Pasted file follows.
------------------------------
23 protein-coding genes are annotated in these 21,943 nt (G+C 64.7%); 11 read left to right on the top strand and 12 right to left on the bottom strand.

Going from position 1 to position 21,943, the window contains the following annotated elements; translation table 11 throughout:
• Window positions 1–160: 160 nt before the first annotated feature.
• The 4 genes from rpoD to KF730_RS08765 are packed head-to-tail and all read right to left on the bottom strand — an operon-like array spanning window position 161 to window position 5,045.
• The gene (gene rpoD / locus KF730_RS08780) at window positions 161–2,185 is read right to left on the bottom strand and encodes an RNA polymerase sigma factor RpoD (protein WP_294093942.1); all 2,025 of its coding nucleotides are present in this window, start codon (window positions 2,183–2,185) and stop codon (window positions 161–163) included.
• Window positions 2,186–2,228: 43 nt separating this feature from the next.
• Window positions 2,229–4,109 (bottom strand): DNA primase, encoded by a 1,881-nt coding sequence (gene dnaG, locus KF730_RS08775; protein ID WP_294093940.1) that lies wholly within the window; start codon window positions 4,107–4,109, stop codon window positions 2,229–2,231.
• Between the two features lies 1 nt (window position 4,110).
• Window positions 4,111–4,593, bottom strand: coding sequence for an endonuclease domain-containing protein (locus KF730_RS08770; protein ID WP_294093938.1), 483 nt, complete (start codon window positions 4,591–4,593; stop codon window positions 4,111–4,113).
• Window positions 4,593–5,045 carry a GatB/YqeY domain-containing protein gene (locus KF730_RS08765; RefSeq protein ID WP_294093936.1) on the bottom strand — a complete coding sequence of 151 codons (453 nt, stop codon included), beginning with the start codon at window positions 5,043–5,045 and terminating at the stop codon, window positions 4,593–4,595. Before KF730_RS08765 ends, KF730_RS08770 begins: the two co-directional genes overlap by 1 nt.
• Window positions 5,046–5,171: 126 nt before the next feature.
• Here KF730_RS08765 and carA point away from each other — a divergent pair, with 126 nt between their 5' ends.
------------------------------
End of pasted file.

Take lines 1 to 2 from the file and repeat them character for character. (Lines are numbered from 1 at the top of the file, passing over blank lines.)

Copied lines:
23 protein-coding genes are annotated in these 21,943 nt (G+C 64.7%); 11 read left to right on the top strand and 12 right to left on the bottom strand.

Going from position 1 to position 21,943, the window contains the following annotated elements; translation table 11 throughout: